- Author: Jeannette E. Warnert
With the early childhood eating habits of toddlers and young children, it is no surprise that preschools and child care centers often have problems with ants and cockroaches. Schools for the state’s youngest residents may also have concerns about black widow spiders, yellow jackets, mosquitos, rodents and other pests.
Many of the centers respond to the problem with pesticide sprays and foggers that could expose children and staff to residues on surfaces and in the air, a 2010 survey by the California Department of Pesticide Regulation revealed.
California’s Healthy Schools Act requires DPR to collect information about pesticide use and pest management in...
- Author: Janet Byron
Technology that allows orchard sprayers to skip the space between trees can protect the environment while saving growers money.
The idea is simple: when orchards receive dormant and in-season sprays of agricultural chemicals, the spray should only fall on the trees where it is needed, rather than on the ground, where it is not.
Orchard sprayers can be retrofit with target sensors that activate spray nozzles only when a tree is present.
A review of research on this “smart” sprayer technology, published in the April-June 2011 issue of the University of California’s California Agriculture journal, found that...
- Author: Jaime Adler
Whether you are enjoying a family day at the beach or a hike through the woods, the pictures you take not only document your memories, but they also capture observations in nature. The relatively new website, iNaturalist, creates a forum for the public to be able to share those photos as a living record of our environment.
iNaturalist works in three different ways. You can post your own observations by creating a free account and uploading a picture of a beautiful patch of wildflowers or a type of bird you have never seen before. Other users can then comment on your photo and also help you identify the species you observed. You can also use the site to explore your neighborhood,...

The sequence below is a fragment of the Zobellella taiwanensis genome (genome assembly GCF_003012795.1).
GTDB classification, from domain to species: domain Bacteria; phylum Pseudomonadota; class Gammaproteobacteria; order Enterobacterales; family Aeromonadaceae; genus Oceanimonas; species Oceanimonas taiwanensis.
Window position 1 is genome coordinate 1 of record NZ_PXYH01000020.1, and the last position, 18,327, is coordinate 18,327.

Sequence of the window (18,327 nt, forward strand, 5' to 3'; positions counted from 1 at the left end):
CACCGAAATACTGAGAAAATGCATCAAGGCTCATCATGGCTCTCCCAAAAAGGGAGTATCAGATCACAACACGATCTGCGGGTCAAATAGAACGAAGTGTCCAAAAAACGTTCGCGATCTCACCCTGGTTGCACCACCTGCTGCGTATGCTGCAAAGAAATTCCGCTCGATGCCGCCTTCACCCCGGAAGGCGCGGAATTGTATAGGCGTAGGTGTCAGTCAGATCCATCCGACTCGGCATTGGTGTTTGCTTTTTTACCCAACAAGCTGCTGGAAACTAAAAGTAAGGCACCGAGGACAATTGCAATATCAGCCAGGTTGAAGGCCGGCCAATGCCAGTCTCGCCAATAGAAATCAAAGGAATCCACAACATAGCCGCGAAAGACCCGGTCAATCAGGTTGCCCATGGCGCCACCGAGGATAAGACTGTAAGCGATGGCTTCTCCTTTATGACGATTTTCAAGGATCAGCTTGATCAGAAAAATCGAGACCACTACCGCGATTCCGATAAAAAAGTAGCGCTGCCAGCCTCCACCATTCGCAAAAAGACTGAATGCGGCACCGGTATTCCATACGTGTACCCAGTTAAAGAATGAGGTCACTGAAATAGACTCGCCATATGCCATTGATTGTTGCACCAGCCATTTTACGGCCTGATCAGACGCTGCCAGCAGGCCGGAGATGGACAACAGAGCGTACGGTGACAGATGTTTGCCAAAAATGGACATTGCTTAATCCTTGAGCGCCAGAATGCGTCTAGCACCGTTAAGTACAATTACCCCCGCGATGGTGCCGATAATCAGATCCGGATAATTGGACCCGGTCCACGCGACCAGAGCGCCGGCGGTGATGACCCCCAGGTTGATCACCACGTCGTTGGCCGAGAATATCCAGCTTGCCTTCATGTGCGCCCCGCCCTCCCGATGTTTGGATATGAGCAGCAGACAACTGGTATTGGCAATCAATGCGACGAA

- Posted By: Trina Wood
- Written by: Peter Moyle, Professor of Fish Biology, UC Davis
The San Joaquin/Sacramento Delta and Suisun Marsh were once part of a continuous, enormously productive aquatic ecosystem that supported dense populations of fish from Sacramento perch to salmon, huge flocks of wintering waterfowl, and concentrations of mammals from beaver to tule elk. This amazing ecosystem is gone and cannot be brought back.
The once vast marshes have been turned into farmland and cities, protected by a complex system of levees. The patchy remnants of the original ecosystem are disappearing fast, as more and more native plants and animals become extinct or endangered. In their place, hundreds of alien species thrive in the altered conditions—crabs, clams, worms and fish from all over the...
- Author: Janet L. White
"Biofilms" surround us. They pervade our environment and our bodies. They form the dental plaque on our teeth and establish the chronic infections in our childrens' ear canals. They can spread on the watery surface of a contact lens.
Biofilms are now thought to be involved in 80 percent of human microbial infections, and are likely responsible for the resistance of chronic infections to antibiotics. Biofilms even form around "extremophiles" – such as the ancient blue-green cyanobacteria that thrive in extreme environments like the hot springs of Yellowstone National Park and the lake crusts of Antarctica. These microorganisms with fossil records going back 3.5 billion years also clog water pipes and create the slimy...